Don’t Laud ‘Tragedy’ When It Occurs

People still aren’t getting the message, it seems, when it comes to enjoying a celebration. Christmas certainly is not the only time when people break out the libations and celebrate, and when alcohol or harder substances become involved, people lose their reasoning, sometimes to the extent of losing control. That’s when tragedy occurs, and those left behind try to honor the loved one’s memory. However, people forget one thing: don’t laud tragedy when it occurs.

(By C Maranon [CC BY-SA 2.0 (], via Wikimedia Commons) (By C Maranon [CC BY-SA 2.0 (], via Wikimedia Commons)Take Scott Weiland, for instance. This was a man who had incredible talent and a family who loved him. However, society loves a rock star, and unfortunately, society still adheres to stereotypes. Weiland fit the stereotype incredibly well, according to Mary Forsberg, his ex-wife who wrote a very frank letter to Rolling Stone about the loss of her children’s father. Effectively, Forsberg was saying, “Don’t laud this tragedy,” when she said that the manner of Weiland’s death is likely to occur again.

“At some point, someone needs to step up and point out that yes, this will happen again – because as a society we almost encourage it,” she said of watching rock singers and other artists lead themselves to their own destruction because of reliance on a stereotype.

We as a society expect to hear about rock singers (or other artists, for that matter) who are trashed and enjoy what we view as a “good time” – these men and women, all of whom have families of some shape or creation, who are plied with alcohol or drugs as a way of cutting loose and relaxing. How many times, though, have we heard about these artists checking into rehab? Getting pulled over for a DUI? With Weiland’s death, we are reminded, “Don’t laud this tragedy,” but unfortunately, there are others that occur right in our own backyards.

(By mark sebastian (Flickr: D.U.I. (#33203)) [CC BY-SA 2.0 (], via Wikimedia Commons) (By mark sebastian (Flickr: D.U.I. (#33203)) [CC BY-SA 2.0 (], via Wikimedia Commons)The Sun-Sentinel references the common statistic – this one cited by Progressive Insurance – that many motor vehicle accidents occur within five miles of someone’s home. Sometimes, this can be all that encourages someone to drive home while impaired, either by alcohol or drug use. There is a deep set mentality at play, sometimes, that it’s all right to drive after one or two beers, but don’t laud that tragedy in the making as someone being a “good drinker” – a common misconception, particularly in rural areas.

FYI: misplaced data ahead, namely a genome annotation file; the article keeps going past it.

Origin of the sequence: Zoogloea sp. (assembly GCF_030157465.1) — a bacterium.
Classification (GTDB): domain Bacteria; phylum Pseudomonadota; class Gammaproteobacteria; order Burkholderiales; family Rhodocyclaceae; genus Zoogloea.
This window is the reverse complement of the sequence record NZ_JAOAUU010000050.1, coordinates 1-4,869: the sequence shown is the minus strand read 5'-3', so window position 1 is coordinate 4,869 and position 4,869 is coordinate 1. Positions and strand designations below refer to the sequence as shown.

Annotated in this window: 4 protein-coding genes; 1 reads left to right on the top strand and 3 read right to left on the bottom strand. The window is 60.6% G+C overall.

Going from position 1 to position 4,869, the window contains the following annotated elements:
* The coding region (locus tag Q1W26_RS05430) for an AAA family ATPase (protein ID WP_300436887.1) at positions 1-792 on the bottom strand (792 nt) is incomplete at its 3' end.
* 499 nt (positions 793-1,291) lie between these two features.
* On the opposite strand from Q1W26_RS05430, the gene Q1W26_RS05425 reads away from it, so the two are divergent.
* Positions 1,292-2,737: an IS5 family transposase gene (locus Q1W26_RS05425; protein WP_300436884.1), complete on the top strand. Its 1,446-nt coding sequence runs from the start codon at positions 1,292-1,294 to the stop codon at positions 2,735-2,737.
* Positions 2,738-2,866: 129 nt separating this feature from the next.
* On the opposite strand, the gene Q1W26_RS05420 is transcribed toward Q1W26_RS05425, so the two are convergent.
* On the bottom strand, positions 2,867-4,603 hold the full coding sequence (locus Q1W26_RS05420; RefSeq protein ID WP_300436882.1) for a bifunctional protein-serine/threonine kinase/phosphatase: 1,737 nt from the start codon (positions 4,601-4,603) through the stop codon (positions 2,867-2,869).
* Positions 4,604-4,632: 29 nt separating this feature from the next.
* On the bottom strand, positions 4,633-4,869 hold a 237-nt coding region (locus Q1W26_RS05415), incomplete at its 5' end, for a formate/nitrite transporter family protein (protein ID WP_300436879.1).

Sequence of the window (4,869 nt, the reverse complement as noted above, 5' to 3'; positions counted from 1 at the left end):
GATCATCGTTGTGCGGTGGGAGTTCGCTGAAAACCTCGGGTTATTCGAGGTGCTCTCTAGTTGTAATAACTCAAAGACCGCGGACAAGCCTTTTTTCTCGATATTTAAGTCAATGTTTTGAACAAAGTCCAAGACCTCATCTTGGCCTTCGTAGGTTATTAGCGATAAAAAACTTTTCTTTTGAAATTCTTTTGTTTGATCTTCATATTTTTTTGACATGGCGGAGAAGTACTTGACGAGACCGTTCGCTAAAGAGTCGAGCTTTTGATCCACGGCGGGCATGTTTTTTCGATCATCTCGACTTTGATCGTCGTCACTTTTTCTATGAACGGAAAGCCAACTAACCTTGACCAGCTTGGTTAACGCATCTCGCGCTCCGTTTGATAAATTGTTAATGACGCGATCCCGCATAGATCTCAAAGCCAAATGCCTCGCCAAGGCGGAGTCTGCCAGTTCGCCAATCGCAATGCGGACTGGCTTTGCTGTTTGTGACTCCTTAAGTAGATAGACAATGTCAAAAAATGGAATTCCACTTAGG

Allan Kerpan of Kenaston, Saskatchewan, Canada, said that mentality seems to be solidly at play even in the 21st century. October 10 of this year marked the one-year anniversary of his daughter Danille’s death at the hands of a drunk driver. Danille was 25. According to CKOM, Saskatchewan has the highest rate of drunk driving deaths in Canada, at 100 per year, which is three times the national average.

“Part of that is that there’s that old boy’s mentality, in rural Saskatchewan at least, where it seems very acceptable to go on a booze cruise,” he said.

Kerpan said he wanted people to think differently about impaired driving, reminding people that most impaired driving accidents occur on Fridays or long weekends. It is easy to celebrate on a Friday or particularly a long weekend, but when something terrible happens like a death, don’t laud tragedy with more alcohol-fuelled celebration.

Some will band together following a tragic loss and have a few drinks in a loved one’s honor, but that may just create heartache in the long run. Don’t laud one tragedy by creating another; according to, people choose to drink and drive for a myriad of reasons, including the suppression of their usual rational behavior, the belief that they are not as impaired as they really are, and embarrassment about needing to be driven home.

However, the tragedy that may result from letting alcohol or drugs govern a person’s decision-making skills can extend to more than just loss of life. Future employment prospects may be dimmed, as employers do not want someone irresponsible working for them; insurance rates are sure to increase, if your insurance company does not drop you altogether, and there will be a significant financial hit for any medical treatment that might occur should there be an accident. Please think; don’t laud a tragedy like the loss of a loved one with an even greater tragedy by becoming so impaired you become a danger.

(Feature image courtesy of Slick-o-bot [Public domain], via Wikimedia Commons)